There are no two ways about it: the Internet is the biggest opportunity of a lifetime. The fun and games of doing consumer-oriented websites targeting a niche audience are over. The first phase of the Internet revolution is over. The last 5 years have seen an incredible pace of innovation which has compressed the change of a generation. And yet, this is only the beginning. The next phase of the Internet revolution will see investments made by the world’s corporations – small, medium and large. They face the competition – not necessarily from start-ups but other companies like them. They are the ones who have the cash and the customers.
Three pointers need to be kept in mind while we consider where the opportunities of tomorrow lie:
- The largest inefficiencies lie in interactions between enterprises in an industry.
- Communications and information are critical to interactions among enterprises.
- The Internet’s biggest influence is on business process innovation, and reducing communication and interaction costs within and between enterprises.
The enabler for this is Internet-enabled enterprise software. This software is 3-tier, separating data, application and client. It is real-time, event-driven, standards-based. It is a continuation of the revolution which began with ERP (Enterprise Resource Planning) in the 1990s. What we are seeing now is the start of a 10-year business cycle in enterprise software.
Goldman Sachs, in a recent report on B2B eCommerce, puts this in context:
Ever since the Internet began to take hold with companies in the late 1990s, we have believed that it will have a major influence on the direction of enterprise software. The world of enterprise software is tied to the world of business process innovation. In the early 1990s, as businesses were busy reinventing themselves, they focused on reorienting their departmental functions (finance, accounting, order entry, purchasing, etc.) into enterprise business processes (customer management, supplier management, product management, etc.).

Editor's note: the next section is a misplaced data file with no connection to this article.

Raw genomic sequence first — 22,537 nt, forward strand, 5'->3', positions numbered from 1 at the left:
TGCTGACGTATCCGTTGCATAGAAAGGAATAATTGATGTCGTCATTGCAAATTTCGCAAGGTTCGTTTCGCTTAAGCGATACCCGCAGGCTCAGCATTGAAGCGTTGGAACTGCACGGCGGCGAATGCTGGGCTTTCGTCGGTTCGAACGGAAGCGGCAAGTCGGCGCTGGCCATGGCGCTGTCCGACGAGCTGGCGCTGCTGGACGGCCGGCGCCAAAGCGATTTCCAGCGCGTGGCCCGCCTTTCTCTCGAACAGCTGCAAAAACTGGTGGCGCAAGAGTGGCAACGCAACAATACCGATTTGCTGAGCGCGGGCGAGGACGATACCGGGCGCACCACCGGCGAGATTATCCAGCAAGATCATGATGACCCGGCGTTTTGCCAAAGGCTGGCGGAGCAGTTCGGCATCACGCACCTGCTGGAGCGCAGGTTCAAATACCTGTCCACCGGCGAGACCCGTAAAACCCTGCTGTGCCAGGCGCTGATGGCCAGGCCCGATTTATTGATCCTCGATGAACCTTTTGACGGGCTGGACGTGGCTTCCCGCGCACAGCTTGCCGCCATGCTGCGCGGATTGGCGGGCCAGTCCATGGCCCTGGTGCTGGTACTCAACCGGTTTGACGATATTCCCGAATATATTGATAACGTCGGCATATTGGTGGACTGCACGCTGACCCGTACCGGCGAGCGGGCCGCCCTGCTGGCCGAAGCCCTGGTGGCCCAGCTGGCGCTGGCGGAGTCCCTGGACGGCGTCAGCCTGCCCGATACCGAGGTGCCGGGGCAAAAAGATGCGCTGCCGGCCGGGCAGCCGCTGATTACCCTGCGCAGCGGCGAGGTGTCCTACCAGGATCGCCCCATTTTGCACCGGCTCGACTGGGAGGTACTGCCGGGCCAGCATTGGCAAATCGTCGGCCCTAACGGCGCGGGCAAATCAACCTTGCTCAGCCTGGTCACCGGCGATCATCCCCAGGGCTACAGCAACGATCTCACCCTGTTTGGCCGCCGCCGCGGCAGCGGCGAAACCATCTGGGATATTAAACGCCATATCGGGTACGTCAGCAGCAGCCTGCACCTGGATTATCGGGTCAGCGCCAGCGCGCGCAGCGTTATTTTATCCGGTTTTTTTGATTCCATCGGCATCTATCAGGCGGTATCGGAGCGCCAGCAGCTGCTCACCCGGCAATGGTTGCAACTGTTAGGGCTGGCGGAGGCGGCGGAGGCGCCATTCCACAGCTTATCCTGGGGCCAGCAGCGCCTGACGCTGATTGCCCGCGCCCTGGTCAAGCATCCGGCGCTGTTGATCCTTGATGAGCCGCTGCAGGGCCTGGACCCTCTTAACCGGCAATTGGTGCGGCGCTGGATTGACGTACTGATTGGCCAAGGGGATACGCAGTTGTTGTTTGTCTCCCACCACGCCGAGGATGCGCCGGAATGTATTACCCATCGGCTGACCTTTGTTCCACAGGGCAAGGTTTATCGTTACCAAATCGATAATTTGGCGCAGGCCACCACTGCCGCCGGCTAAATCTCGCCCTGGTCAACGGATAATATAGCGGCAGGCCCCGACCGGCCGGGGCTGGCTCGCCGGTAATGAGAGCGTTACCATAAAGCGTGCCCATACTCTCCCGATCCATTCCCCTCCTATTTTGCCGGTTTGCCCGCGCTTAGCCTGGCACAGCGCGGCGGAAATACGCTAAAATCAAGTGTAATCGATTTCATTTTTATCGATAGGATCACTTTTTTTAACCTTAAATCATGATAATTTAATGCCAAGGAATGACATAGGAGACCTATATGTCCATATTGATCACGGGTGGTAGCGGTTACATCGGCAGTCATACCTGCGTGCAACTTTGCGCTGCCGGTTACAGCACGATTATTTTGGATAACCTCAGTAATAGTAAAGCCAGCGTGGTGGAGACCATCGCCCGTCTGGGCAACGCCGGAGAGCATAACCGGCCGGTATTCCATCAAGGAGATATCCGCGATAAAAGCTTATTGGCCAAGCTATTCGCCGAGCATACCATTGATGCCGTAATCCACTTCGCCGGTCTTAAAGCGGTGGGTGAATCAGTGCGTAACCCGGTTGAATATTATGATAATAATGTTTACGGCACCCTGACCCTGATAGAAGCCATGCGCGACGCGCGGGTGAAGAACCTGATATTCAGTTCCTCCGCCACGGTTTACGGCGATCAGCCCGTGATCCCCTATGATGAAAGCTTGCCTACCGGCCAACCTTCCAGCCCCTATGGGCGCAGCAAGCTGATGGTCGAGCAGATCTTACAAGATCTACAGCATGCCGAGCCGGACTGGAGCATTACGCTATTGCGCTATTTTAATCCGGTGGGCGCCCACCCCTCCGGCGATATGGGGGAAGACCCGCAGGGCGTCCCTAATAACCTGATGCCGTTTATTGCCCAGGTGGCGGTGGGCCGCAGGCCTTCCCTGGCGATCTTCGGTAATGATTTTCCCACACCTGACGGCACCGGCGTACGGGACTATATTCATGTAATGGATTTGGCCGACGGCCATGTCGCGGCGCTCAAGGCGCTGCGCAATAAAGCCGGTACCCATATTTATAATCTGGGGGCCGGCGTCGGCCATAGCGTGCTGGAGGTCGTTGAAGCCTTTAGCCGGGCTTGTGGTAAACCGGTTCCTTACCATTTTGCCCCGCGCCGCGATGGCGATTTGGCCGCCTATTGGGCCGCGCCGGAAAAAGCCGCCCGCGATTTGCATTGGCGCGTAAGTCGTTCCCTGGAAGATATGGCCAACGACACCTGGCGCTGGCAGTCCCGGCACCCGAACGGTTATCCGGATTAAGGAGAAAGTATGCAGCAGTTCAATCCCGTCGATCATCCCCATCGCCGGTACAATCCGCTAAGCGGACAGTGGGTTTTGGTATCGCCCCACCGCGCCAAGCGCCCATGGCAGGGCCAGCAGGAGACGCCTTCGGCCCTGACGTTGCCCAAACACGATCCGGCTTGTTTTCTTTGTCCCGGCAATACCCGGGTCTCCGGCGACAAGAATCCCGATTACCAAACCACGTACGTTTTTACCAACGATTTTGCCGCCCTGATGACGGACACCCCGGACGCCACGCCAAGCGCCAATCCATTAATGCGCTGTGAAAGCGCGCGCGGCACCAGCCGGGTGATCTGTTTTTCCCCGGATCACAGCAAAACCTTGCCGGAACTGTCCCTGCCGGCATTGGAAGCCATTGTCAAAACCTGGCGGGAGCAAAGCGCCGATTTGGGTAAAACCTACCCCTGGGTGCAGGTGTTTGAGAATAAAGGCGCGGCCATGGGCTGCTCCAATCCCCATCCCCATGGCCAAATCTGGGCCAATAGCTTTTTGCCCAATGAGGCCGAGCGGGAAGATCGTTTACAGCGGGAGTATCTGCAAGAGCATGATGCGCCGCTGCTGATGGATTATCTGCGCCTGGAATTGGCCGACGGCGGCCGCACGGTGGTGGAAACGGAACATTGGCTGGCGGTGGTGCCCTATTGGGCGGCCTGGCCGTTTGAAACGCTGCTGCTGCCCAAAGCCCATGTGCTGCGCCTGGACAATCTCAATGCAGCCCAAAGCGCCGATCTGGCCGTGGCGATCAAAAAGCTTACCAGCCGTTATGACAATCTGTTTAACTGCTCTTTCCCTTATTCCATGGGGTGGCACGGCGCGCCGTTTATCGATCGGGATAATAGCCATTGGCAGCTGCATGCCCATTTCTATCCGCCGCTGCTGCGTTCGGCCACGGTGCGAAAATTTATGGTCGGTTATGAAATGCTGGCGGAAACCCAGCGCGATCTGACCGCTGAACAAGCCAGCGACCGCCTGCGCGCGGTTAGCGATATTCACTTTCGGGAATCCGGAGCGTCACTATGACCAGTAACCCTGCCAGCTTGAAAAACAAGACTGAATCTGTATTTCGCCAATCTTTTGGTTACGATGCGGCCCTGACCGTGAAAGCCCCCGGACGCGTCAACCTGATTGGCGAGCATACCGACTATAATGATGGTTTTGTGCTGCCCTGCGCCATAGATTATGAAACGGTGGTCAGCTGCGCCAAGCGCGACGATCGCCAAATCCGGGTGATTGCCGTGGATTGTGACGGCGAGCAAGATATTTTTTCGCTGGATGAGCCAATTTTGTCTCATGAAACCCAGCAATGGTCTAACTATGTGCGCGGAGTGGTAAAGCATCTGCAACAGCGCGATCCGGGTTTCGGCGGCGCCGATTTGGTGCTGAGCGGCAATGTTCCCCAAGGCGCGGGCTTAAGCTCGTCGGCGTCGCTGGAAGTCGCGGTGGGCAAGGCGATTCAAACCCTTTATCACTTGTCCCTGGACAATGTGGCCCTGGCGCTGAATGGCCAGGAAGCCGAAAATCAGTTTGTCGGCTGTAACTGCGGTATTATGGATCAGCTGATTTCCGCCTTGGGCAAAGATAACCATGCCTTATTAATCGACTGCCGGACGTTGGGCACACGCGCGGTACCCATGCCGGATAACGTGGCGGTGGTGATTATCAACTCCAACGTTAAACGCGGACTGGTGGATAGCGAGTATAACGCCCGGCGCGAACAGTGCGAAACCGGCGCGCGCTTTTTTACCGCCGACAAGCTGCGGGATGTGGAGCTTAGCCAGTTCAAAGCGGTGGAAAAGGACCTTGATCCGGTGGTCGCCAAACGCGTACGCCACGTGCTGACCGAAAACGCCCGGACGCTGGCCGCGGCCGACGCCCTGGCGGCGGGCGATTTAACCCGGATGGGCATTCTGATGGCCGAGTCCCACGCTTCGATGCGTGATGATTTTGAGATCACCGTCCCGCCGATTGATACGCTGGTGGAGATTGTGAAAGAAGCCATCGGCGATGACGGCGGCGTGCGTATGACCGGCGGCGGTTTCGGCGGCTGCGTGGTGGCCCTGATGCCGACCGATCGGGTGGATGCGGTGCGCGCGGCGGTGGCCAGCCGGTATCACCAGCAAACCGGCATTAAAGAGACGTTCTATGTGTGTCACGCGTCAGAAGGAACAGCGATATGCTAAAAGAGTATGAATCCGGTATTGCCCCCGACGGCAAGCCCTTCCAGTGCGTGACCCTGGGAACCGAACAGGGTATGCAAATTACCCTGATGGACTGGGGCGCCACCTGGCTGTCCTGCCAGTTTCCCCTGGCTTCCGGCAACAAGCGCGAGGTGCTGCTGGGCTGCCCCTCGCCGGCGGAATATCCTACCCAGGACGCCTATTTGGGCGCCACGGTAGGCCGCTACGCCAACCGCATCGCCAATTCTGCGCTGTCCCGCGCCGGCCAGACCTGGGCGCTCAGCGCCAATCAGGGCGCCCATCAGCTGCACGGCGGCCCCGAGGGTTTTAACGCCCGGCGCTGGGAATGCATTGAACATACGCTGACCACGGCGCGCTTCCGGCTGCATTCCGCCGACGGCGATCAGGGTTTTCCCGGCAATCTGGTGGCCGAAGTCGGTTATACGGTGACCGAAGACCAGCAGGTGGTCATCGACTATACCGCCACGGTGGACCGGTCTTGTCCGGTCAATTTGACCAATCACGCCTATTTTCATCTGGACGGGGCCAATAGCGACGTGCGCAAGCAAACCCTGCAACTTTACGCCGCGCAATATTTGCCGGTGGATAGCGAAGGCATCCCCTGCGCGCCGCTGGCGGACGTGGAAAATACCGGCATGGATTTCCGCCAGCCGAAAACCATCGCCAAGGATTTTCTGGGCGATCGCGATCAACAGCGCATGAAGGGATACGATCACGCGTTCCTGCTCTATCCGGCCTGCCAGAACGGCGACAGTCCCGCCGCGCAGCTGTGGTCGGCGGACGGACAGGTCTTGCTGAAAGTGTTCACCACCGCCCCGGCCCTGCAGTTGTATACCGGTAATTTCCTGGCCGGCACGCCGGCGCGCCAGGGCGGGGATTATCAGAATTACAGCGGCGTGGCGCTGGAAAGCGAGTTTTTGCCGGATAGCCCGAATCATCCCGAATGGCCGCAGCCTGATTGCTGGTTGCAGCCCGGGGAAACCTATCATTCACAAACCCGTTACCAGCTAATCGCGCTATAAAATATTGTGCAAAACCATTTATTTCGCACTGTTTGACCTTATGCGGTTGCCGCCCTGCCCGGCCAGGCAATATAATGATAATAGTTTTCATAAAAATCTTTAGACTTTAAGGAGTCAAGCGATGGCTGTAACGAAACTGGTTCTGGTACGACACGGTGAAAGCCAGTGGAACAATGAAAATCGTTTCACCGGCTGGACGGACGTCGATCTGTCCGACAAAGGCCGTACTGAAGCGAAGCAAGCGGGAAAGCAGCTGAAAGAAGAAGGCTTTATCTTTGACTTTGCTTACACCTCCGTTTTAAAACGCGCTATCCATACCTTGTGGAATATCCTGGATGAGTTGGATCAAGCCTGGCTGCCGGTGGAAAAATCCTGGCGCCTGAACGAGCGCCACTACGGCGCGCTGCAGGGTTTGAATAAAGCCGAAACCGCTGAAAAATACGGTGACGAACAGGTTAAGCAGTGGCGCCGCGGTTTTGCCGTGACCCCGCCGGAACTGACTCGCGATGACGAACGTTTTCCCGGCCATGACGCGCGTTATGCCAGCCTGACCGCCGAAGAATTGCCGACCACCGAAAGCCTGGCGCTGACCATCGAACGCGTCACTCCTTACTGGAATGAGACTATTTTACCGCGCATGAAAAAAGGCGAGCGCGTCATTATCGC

This process, known as reengineering, depended on new enterprise software products that had the ability to share data on customers, products, and suppliers with all members of the enterprise. The rise of enterprise resource planning (ERP) software and relational databases was in direct response to this need.
We believe that Web-based technology is encouraging companies to consider changing their business processes yet again. However, now the focus is on making an organization’s extended networks of suppliers and distributors more efficient. Other than some experiments with electronic data interchange (EDI) in the 1980s and 1990s, this is the first time that most businesses have actively engaged non-related businesses in their reengineering initiatives. The reason to do so is clear. The largest inefficiencies in the economy exist in the interactions between non-related organizations in an industry. Most of these interactions are manual and involve sending and receiving paper documents. Processing paper is time consuming and therefore establishes a minimum latency time that organizations cannot improve upon. Enabling transactions to be electronically disseminated to third-party organizations can reduce this minimum latency time by as much as 80% or 90%. Therefore, we believe that the move to electronic transactions from paper-based transactions is inevitable.
Creating enterprise software which is built around the Internet and providing business process consulting and outsourcing is the single largest opportunity ahead for Indian companies. The starting point for this is not just software services, but creating branded software to take on the leaders in the field (like Siebel, SAP, JD Edwards, Oracle, Peoplesoft and i2).